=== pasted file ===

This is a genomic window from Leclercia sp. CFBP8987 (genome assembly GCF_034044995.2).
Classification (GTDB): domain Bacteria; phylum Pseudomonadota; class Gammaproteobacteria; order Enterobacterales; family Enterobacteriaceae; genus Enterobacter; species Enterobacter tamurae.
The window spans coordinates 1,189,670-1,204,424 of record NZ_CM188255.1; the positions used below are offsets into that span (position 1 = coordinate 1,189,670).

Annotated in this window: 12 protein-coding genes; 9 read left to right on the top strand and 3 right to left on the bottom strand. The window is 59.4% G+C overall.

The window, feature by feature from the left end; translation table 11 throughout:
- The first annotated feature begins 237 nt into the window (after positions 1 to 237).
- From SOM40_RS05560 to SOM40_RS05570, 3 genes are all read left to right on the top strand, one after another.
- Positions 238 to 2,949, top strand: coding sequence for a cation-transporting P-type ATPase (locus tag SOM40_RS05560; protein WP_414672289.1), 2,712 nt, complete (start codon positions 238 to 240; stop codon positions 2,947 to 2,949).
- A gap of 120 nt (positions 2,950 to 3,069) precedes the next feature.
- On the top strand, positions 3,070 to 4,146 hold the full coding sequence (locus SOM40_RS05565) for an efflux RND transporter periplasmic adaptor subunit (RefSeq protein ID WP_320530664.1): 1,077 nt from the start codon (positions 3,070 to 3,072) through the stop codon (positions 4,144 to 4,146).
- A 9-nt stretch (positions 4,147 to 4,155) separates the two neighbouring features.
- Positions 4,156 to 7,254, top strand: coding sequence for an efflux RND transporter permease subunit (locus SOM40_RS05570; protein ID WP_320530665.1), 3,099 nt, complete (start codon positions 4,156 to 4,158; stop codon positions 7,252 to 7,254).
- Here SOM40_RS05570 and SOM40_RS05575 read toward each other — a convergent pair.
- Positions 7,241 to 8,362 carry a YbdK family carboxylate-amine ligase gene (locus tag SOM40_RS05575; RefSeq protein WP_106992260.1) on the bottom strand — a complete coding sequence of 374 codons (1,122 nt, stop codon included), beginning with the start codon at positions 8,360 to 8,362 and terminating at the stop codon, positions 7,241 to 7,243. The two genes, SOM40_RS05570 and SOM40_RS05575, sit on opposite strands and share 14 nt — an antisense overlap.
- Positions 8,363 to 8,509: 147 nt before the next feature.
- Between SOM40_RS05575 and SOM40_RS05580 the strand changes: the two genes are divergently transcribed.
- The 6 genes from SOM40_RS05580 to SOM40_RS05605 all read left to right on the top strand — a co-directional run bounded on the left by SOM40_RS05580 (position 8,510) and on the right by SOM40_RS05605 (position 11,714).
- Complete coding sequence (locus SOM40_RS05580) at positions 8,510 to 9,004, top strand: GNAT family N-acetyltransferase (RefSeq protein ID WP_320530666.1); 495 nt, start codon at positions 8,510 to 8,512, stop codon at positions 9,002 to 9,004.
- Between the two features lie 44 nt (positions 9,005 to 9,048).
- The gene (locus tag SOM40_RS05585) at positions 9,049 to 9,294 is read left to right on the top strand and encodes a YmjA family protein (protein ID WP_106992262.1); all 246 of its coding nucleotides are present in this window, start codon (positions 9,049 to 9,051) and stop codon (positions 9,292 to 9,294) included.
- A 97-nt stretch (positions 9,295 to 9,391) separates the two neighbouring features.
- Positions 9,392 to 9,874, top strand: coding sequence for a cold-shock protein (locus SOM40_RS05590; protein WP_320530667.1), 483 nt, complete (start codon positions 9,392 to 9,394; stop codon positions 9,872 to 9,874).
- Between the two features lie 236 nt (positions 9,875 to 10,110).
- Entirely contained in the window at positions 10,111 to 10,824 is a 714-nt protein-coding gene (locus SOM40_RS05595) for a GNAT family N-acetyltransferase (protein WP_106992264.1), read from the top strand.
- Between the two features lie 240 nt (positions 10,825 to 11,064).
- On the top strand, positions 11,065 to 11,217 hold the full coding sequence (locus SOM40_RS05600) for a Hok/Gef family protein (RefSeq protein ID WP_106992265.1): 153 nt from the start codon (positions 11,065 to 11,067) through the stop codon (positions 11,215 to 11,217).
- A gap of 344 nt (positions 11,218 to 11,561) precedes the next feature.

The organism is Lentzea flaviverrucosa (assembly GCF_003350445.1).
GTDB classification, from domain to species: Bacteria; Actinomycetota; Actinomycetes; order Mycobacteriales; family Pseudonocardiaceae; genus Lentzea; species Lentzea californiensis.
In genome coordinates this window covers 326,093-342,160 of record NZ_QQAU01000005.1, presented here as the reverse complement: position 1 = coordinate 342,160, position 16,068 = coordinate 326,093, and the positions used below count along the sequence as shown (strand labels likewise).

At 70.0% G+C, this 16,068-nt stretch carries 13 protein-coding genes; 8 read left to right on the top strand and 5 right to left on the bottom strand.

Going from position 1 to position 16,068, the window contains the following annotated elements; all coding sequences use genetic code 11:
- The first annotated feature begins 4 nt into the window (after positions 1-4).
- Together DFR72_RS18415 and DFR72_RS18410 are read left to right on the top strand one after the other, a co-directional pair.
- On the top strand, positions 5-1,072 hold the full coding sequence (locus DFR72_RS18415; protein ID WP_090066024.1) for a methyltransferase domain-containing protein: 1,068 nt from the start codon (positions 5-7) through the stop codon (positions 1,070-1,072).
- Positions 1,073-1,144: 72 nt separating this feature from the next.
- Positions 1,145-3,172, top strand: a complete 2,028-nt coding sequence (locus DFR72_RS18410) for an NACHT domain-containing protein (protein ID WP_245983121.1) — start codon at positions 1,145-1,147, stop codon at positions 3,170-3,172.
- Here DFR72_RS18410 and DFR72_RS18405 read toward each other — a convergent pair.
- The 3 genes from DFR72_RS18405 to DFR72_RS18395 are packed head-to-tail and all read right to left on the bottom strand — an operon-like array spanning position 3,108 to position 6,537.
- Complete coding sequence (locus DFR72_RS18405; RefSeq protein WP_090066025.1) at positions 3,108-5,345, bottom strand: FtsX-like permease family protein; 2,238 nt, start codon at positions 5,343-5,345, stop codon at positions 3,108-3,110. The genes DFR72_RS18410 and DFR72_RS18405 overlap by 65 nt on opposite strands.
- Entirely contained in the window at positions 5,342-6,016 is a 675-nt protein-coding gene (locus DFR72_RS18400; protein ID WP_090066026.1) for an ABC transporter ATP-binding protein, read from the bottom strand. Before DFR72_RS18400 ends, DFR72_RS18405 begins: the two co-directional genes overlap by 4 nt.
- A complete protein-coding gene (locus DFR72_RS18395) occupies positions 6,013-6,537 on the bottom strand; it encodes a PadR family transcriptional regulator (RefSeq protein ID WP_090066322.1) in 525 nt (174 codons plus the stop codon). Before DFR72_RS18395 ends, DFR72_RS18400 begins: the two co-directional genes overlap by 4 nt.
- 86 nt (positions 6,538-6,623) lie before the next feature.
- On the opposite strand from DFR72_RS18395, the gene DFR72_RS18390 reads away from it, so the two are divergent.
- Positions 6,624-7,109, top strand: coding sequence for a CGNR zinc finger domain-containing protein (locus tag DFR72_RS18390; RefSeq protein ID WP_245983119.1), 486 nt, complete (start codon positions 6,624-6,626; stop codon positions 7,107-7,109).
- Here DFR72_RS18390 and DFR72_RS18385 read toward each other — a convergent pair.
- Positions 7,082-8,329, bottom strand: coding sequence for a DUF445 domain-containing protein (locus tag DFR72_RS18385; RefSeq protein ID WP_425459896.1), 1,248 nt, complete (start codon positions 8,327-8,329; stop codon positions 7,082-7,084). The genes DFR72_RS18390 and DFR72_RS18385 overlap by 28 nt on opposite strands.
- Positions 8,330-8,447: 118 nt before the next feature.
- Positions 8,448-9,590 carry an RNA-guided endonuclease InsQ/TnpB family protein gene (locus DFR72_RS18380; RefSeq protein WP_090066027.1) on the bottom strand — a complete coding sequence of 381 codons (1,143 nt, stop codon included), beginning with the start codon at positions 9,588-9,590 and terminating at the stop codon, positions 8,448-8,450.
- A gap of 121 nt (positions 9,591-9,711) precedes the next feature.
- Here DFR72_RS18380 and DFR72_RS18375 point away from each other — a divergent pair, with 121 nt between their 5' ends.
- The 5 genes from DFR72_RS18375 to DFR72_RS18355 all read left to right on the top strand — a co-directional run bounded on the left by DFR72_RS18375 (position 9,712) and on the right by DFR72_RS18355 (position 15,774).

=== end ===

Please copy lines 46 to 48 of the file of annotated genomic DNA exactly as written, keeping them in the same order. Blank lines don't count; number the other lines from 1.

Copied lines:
- Here DFR72_RS18390 and DFR72_RS18385 read toward each other — a convergent pair.
- Positions 7,082-8,329, bottom strand: coding sequence for a DUF445 domain-containing protein (locus tag DFR72_RS18385; RefSeq protein ID WP_425459896.1), 1,248 nt, complete (start codon positions 8,327-8,329; stop codon positions 7,082-7,084). The genes DFR72_RS18390 and DFR72_RS18385 overlap by 28 nt on opposite strands.
- Positions 8,330-8,447: 118 nt before the next feature.